# Ramanujan’s puzzling problem [duplicate]

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Question:

$$f_1 (x) = \sqrt {1+\sqrt {x} }$$ $$f_2 (x) = \sqrt{1+ \sqrt {1+2 \sqrt {x} } }$$ $$f_3 (x) = \sqrt {1+ \sqrt {1+2 \sqrt {1+3 \sqrt {x} } } }$$ ... and so on to $$f_n (x) = \sqrt {1+\sqrt{1+2 \sqrt {1+3 \sqrt {\ldots \sqrt {1+n \sqrt {x} } } } } }$$ Evaluate this function as n tends to infinity.

Or logically: Find $\displaystyle{\lim_{n \to \infty}} f_n (x)$ .

MyProblem: Ramanujan discovered $$x+n+a=\sqrt{ax + (n+a)^2 +x \sqrt{a(x+n)+(n+a)^2 +(x+n) \sqrt{\ldots}}}$$ which gives the special cases $$x+1=\sqrt{1+x \sqrt{1 + (x+1) \sqrt{1 + (x+2) \sqrt{1 + (x+2) \sqrt{\ldots}}}}}$$ for x=2 , n=1 and a=0 $$3= \sqrt{1+2 \sqrt{1+3 \sqrt{1+ 4 \sqrt{1+\cdots}}}}$$

Is there any proof of this discovery?Without proof I don’t think that the problem should be solved in this way.And if there is a proof please share it and also tell your approach to solve it.

## marked as duplicate by kingW3, rtybase, Macavity, Math Lover, Hans LundmarkFeb 10 '18 at 18:20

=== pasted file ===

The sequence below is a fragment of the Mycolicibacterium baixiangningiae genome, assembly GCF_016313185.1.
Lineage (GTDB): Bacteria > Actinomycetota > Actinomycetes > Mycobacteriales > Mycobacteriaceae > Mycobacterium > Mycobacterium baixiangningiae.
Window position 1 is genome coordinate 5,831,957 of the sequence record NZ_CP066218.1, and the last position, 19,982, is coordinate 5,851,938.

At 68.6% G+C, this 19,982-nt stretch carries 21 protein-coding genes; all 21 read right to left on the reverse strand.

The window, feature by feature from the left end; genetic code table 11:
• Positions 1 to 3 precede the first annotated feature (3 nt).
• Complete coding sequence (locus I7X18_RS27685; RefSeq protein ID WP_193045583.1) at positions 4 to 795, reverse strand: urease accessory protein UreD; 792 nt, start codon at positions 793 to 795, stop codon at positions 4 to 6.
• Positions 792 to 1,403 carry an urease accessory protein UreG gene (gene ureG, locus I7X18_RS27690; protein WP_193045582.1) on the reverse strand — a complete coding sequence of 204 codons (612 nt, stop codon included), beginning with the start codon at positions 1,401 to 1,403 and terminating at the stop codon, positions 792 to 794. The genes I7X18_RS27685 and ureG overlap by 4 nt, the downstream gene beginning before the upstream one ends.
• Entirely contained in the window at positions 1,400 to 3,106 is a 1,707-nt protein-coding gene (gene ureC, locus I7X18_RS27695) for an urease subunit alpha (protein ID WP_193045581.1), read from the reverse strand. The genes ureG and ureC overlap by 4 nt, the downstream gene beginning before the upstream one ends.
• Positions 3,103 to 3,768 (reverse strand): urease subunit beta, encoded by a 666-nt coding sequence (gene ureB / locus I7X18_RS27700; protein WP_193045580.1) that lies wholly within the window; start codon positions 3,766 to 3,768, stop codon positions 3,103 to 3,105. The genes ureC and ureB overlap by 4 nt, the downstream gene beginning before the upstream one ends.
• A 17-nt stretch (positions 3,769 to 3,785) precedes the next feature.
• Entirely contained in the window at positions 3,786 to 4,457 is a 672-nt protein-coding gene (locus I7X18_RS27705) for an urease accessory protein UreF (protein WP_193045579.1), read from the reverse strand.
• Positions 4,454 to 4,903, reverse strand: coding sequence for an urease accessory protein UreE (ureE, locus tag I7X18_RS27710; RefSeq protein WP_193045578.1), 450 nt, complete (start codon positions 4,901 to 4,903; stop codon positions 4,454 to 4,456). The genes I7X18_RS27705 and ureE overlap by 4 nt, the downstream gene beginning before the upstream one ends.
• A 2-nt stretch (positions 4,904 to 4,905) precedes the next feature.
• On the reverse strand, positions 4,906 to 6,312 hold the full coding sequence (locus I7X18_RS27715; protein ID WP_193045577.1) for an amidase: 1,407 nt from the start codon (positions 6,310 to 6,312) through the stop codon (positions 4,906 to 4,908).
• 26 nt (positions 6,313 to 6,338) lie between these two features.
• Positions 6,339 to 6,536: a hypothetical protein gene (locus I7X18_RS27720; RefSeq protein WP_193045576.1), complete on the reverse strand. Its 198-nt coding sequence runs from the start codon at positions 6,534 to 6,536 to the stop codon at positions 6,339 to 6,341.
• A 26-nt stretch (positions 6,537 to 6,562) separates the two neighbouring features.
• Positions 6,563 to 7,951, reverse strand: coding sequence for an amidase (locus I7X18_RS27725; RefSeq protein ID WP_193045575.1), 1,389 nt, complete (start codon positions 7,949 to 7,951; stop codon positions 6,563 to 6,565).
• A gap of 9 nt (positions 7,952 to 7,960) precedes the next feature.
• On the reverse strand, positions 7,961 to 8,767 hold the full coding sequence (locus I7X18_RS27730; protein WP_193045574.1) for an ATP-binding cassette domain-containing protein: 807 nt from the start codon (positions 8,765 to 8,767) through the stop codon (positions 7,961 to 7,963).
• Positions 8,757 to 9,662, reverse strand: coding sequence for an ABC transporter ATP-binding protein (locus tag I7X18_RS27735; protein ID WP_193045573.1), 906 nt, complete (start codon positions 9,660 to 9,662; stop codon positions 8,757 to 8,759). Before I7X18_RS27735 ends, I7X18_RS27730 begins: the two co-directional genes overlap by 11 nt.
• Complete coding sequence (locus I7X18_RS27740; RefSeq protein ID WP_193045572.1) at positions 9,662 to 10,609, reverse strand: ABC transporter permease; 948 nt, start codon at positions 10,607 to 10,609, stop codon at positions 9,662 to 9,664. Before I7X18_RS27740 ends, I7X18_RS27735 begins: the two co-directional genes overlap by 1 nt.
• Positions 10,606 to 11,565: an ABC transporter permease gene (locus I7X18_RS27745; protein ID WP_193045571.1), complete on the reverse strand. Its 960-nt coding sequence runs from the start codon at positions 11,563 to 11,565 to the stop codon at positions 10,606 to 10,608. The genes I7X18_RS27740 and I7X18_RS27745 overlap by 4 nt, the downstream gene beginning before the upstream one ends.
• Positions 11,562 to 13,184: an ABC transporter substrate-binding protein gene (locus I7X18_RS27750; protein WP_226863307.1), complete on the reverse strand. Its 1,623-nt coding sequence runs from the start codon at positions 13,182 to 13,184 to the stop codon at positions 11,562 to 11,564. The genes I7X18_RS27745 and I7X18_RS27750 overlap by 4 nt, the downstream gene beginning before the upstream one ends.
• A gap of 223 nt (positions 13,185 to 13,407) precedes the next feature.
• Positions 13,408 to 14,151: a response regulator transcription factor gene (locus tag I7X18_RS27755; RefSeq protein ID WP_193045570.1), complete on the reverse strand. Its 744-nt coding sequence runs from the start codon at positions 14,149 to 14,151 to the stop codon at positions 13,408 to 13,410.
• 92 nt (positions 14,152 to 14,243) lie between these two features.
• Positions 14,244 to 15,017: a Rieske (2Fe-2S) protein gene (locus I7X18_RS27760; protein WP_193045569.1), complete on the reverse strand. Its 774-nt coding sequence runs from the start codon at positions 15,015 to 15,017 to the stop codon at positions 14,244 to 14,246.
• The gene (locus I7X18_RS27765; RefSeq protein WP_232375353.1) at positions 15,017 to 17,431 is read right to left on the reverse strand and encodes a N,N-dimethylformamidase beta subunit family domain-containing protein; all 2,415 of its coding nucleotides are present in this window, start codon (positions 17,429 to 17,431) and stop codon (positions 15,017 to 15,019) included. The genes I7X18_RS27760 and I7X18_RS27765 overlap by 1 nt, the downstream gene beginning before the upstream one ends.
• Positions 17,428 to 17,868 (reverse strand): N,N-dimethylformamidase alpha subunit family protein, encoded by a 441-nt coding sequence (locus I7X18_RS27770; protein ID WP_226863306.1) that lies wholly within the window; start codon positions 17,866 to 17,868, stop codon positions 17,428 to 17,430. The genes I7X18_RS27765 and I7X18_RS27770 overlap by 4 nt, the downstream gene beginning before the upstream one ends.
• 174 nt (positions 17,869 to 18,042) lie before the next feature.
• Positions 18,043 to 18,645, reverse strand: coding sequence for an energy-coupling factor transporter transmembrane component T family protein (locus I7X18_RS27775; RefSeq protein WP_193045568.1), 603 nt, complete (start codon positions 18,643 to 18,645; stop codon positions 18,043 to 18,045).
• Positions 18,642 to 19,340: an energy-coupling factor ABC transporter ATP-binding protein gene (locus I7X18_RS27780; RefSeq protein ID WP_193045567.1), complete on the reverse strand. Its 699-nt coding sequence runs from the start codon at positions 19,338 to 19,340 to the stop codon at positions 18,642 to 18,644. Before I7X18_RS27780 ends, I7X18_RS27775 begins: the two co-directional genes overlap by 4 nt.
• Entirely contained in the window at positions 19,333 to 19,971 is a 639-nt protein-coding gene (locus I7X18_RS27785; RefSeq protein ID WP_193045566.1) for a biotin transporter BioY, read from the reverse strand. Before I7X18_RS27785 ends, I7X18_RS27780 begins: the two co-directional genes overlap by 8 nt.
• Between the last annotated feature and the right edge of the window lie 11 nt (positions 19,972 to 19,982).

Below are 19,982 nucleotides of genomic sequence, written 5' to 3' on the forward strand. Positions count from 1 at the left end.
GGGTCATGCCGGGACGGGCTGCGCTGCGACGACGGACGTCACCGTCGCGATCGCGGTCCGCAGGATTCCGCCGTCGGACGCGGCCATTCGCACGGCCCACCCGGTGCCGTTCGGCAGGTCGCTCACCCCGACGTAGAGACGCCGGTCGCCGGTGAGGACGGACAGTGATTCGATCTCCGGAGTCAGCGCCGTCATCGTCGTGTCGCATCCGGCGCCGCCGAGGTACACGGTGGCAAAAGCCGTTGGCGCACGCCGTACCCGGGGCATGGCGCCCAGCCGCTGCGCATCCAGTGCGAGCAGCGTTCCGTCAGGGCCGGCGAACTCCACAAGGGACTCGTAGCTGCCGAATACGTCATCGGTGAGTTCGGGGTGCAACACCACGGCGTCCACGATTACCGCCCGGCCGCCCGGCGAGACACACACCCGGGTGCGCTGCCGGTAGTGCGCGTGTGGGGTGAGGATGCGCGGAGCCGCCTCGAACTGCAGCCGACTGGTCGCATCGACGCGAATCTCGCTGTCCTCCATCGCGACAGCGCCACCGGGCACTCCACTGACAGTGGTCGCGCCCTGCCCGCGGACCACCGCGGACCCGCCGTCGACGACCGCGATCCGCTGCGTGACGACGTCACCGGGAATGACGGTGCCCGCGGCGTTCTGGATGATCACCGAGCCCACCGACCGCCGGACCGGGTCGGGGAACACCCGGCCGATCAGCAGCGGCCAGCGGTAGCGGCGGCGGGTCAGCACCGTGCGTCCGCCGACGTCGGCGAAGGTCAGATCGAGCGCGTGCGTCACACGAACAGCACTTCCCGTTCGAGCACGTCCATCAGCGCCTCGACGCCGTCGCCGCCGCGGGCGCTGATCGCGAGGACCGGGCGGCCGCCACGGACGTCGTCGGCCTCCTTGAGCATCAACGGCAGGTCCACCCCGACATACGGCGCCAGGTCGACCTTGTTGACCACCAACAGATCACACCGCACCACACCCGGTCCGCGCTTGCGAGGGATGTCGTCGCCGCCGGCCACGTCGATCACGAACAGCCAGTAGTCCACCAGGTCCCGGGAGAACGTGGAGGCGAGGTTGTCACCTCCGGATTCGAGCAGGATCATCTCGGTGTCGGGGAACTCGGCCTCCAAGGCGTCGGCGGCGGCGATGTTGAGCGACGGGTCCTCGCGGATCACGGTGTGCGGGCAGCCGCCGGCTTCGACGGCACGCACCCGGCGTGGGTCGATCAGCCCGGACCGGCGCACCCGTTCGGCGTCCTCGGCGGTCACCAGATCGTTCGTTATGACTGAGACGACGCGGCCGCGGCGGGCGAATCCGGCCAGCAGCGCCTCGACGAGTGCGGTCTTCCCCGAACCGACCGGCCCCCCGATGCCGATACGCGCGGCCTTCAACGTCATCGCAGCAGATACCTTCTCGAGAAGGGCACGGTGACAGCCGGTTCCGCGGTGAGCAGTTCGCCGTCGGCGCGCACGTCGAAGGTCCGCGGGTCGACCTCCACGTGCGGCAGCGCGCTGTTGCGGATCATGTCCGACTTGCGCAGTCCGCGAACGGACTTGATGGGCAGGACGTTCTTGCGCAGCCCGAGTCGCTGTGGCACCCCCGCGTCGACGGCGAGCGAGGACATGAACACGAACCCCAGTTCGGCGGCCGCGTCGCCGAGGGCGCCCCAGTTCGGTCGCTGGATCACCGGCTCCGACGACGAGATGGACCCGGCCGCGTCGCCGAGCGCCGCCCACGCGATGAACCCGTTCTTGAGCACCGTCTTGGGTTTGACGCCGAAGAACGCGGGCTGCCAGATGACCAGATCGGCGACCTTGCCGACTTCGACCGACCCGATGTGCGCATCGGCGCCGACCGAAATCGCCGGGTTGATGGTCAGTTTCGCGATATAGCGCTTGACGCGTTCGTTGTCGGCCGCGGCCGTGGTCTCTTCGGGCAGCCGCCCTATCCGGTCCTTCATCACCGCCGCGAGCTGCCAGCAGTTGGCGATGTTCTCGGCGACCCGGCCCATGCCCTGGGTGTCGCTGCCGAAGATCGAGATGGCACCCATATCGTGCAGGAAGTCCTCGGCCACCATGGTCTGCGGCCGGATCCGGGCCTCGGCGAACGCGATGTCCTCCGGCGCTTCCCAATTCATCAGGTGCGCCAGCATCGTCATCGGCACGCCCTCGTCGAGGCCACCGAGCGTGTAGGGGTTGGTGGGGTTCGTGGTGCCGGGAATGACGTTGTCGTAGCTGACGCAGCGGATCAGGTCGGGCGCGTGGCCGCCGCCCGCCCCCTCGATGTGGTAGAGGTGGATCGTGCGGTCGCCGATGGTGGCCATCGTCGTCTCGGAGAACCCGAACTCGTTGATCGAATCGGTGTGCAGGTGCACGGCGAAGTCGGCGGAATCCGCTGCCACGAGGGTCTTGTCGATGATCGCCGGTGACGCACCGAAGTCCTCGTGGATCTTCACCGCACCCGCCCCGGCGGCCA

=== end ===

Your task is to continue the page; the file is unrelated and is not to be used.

This question has been asked before and already has an answer. If those answers do not fully address your question, please ask a new question.

• Formally you have $f_{n+1}(x) = f_n(1+(n+1)\sqrt{x})$. Anyway I don't see any obvious solution. – Nathanael Skrepek Feb 10 '18 at 14:17
• I find this problem highly intriguing and a solution to problem is essential since we can’t rely on theories which have no proofs. – user517784 Feb 10 '18 at 14:17
• @kingW3 for your kind information I am not asking for a solution here.i am questioning the foundation of this discovery.Before declaring possible duplicates please read the understand what I am asking from the users of this community. – user517784 Feb 10 '18 at 14:32
• Ramanujan was literally a ducking genius! 🐥 – Jaideep Khare Feb 10 '18 at 14:32
• Yes that is without a doubt.But some things need to be challenged to get a complete understanding of their theories. – user517784 Feb 10 '18 at 14:34